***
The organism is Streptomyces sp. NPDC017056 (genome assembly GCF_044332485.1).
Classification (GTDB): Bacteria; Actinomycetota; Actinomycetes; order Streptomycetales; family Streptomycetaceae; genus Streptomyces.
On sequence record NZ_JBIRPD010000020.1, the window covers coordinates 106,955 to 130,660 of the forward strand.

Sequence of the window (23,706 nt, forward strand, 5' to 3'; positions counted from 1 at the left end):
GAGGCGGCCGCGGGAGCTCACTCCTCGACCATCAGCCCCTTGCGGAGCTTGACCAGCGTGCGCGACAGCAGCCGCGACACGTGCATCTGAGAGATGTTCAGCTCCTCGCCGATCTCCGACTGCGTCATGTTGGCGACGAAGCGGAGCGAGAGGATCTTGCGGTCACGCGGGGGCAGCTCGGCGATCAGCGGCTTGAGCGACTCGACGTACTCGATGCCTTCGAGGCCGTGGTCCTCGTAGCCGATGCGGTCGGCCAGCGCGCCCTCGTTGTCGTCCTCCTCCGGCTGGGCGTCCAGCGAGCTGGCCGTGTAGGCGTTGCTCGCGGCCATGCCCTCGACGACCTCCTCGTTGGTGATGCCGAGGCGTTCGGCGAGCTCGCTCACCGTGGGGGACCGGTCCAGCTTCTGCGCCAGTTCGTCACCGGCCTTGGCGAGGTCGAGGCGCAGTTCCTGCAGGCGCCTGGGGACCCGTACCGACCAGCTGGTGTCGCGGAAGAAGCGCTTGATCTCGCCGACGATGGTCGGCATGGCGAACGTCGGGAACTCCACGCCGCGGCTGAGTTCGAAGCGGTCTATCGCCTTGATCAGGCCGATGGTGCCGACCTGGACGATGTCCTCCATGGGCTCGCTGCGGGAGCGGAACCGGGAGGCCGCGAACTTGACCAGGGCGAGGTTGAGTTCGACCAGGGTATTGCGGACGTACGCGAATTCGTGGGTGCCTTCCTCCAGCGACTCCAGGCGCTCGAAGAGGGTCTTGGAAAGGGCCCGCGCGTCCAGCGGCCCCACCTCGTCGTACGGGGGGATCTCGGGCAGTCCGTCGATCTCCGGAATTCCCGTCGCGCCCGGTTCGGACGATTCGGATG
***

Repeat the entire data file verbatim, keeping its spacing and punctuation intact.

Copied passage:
The organism is Streptomyces sp. NPDC017056 (genome assembly GCF_044332485.1).
Classification (GTDB): Bacteria; Actinomycetota; Actinomycetes; order Streptomycetales; family Streptomycetaceae; genus Streptomyces.
On sequence record NZ_JBIRPD010000020.1, the window covers coordinates 106,955 to 130,660 of the forward strand.

Sequence of the window (23,706 nt, forward strand, 5' to 3'; positions counted from 1 at the left end):
GAGGCGGCCGCGGGAGCTCACTCCTCGACCATCAGCCCCTTGCGGAGCTTGACCAGCGTGCGCGACAGCAGCCGCGACACGTGCATCTGAGAGATGTTCAGCTCCTCGCCGATCTCCGACTGCGTCATGTTGGCGACGAAGCGGAGCGAGAGGATCTTGCGGTCACGCGGGGGCAGCTCGGCGATCAGCGGCTTGAGCGACTCGACGTACTCGATGCCTTCGAGGCCGTGGTCCTCGTAGCCGATGCGGTCGGCCAGCGCGCCCTCGTTGTCGTCCTCCTCCGGCTGGGCGTCCAGCGAGCTGGCCGTGTAGGCGTTGCTCGCGGCCATGCCCTCGACGACCTCCTCGTTGGTGATGCCGAGGCGTTCGGCGAGCTCGCTCACCGTGGGGGACCGGTCCAGCTTCTGCGCCAGTTCGTCACCGGCCTTGGCGAGGTCGAGGCGCAGTTCCTGCAGGCGCCTGGGGACCCGTACCGACCAGCTGGTGTCGCGGAAGAAGCGCTTGATCTCGCCGACGATGGTCGGCATGGCGAACGTCGGGAACTCCACGCCGCGGCTGAGTTCGAAGCGGTCTATCGCCTTGATCAGGCCGATGGTGCCGACCTGGACGATGTCCTCCATGGGCTCGCTGCGGGAGCGGAACCGGGAGGCCGCGAACTTGACCAGGGCGAGGTTGAGTTCGACCAGGGTATTGCGGACGTACGCGAATTCGTGGGTGCCTTCCTCCAGCGACTCCAGGCGCTCGAAGAGGGTCTTGGAAAGGGCCCGCGCGTCCAGCGGCCCCACCTCGTCGTACGGGGGGATCTCGGGCAGTCCGTCGATCTCCGGAATTCCCGTCGCGCCCGGTTCGGACGATTCGGATG